By Breanna Reynolds
It is clear that being a better person is learnable, but it is unclear whether being a better person is teachable. So, my question is this: Can we teach students how to be better people?
Many educators have emphasized the importance of teaching “soft skills” in schools–skills that allow students to be better communicators, more adaptable problem-solvers and mature critical thinkers. As these are crucial in developing the intellect to solve pressing global issues, some curriculum developers are taking it a step further, hoping to foster social and emotional learning (SEL) in their schools.
The world’s leading collaborative for social and emotional learning, CASEL, defines SEL as “the process through which children and adults acquire and effectively apply the knowledge, attitudes and skills necessary to understand and manage emotions, set and achieve positive goals, feel and show empathy for others, establish and maintain positive relationships, and make responsible decisions.”
According to CASEL, SEL impact has shown immediate improvements in social and mental health as well as in academic achievement. Promoting a “caring environment for learning,” CASEL also partners with parents and community organizations to leverage collaborative action in providing positive personal growth for students.
Traditional school systems are not the only implementers of such curricula aimed at helping youth navigate their personal development. The School of Life is a world-wide organization dedicated to further developing the emotional intelligence of all by sharing digital and physical resources which cover applied psychology, philosophy and cultural studies.
The School of Life’s digital collection of short videos aim to help youth in “finding fulfilling work, mastering relationships, achieving calm and understanding and changing the world.” Their resources, programs and live events have even been described as “apothecaries for the mind.” Founding philosopher Alain de Botton claims that “Emotional life is -alongside work- one of the great challenges of existence.”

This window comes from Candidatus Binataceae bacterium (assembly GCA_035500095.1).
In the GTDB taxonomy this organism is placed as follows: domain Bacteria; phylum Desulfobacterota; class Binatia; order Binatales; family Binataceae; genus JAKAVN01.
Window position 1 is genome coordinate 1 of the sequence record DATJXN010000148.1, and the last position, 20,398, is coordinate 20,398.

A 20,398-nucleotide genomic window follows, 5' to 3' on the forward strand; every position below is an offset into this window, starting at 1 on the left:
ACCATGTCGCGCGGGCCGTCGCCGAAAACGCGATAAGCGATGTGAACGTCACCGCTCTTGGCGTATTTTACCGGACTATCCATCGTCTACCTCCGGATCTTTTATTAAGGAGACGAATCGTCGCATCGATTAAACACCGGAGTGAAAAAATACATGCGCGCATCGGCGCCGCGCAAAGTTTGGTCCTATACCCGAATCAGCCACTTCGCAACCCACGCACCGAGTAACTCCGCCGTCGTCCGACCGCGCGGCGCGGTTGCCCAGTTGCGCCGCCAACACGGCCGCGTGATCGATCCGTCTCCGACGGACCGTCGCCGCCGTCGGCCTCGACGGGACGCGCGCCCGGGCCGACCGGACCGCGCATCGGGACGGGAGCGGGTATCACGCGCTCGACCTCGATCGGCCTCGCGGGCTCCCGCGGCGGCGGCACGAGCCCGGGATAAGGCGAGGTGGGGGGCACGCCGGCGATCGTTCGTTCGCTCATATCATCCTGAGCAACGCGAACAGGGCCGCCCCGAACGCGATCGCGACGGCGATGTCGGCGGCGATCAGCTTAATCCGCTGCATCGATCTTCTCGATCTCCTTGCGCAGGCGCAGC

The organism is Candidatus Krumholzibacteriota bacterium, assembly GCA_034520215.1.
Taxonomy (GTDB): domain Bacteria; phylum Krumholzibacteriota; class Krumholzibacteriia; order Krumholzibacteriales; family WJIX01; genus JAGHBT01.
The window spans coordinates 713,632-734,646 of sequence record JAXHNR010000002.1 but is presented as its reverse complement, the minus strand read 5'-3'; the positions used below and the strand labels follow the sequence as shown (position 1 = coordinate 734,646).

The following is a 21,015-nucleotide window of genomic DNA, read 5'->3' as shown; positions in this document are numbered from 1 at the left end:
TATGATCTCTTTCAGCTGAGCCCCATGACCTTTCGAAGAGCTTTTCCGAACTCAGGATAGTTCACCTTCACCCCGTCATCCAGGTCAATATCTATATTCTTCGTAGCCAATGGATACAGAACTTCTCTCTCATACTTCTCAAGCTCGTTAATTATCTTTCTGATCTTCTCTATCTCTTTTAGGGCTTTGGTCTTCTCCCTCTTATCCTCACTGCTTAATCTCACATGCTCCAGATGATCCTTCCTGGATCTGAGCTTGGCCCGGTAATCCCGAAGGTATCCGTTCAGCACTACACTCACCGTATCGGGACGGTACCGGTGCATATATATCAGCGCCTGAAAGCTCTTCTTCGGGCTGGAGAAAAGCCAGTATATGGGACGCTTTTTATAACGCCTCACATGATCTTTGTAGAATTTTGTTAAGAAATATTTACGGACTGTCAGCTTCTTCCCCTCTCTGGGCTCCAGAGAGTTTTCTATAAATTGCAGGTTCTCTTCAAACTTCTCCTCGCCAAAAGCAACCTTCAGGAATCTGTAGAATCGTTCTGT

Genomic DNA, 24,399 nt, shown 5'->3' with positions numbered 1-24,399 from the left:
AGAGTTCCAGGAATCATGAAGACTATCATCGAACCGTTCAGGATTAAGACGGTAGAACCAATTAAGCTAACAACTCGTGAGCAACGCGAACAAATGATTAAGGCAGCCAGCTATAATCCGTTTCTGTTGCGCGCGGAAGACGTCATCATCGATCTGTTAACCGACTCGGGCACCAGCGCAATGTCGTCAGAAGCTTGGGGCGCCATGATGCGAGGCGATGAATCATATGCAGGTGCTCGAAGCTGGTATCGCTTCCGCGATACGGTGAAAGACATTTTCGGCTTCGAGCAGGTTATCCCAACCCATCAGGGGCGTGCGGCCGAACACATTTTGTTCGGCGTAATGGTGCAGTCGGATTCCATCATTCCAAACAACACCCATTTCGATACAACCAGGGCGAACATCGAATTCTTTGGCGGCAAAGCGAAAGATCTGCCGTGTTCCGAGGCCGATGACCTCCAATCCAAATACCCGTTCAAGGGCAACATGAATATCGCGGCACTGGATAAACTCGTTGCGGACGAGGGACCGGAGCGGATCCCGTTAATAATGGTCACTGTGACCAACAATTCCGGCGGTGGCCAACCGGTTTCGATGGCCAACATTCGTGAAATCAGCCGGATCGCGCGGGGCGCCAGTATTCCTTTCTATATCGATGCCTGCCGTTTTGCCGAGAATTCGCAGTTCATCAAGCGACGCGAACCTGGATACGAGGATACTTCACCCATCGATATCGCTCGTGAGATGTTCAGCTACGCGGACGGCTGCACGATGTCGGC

Perhaps an understanding of self-esteem, self-awareness and self-acceptance will indeed change the world. Here is an explanation of how they help do this for students:
Perhaps being a better person, then, is in fact some way teachable.
Neuroscience, no doubt, is making its way into the classroom, whether recognized or not. We have evolved since schools first landed and have grown since the initial systematic democratization of learning. Even John Dewey warned back in the late 1800’s that “If we teach today’s students as we taught yesterday’s, we rob them of tomorrow.” As we continue to learn more about intrapersonal, interpersonal and cognitive competence, it is only fair to incorporate our understandings in the classroom.
Forbes recognizes that schools are no longer limited to physical or geographical locations as they once were, and sees machine learning as the future of education. The Association for Mindfulness in Education (AME) advocates for the secular practice of being present, aware and calm as a component of K-12 education in respect to brain science.
THINK Global School (TGS), where I am currently a teacher, has invested much energy in developing an InsideOut program, which fuses SEL and mindfulness practice, in hopes of best developing the whole child. Schools are changing, curriculum is changing, and it is time we, as people, change with it.
The most challenging part of implementing SEL in the classroom is that it starts with the educator. Healthy social and emotional learning can only be applied when healthy social and emotional practices are observed. According to social learning theory, new behaviors are most often acquired through observation and imitation of the physical and emotional.
This means that as educators we have to practice what we preach. We have to apply the same, healthy expectation we have of students in our day-to-day grind. Being mindful, being calm and being self-aware is no easy feat, especially when buried under a desk of essays, or recovering from that three-hour staff professional development session.
In actuality, we can not and will not inspire students to be their best selves if we are not our best selves. While more and more approaches are being published on creative ways to incorporate SEL in the classroom, including tips and techniques for teachers, and 21 comprehensive strategies for SEL inclusion, we so often forget that modeling behavior leads to practiced behavior. The life you live is the most important lesson you will ever teach.
It is clear we need better humans to build a better, healthier world. Will SEL save the world? Perhaps. Perhaps not. But we know we can’t lose heart amid hostility. We all know that behind all the hate in the world are people; people, whom, at one time or another, were students sitting in someone’s classroom, deconstructing poems or writing essays.
And in the end, all that really matters is if these students turn out to be good people who aspire to do good things. Ellen DeGeneres claims, “There are more good people in the world than bad.” And there are good people everywhere trying to reform education for a better future. When we know better, we must be better. For our students, for ourselves and perhaps for the world.
For more, see:
- Research Illuminates the Path Forward for SEL
- Getting Smart Podcast | Opt for Dignity: Teach Children to Value Themselves and Others
- Utilizing Technology to Build Global Learning and SEL
Breanna Reynolds is a teacher at THINKGlobal Schools. Follow her on Twitter: @ReynoldsBreanna
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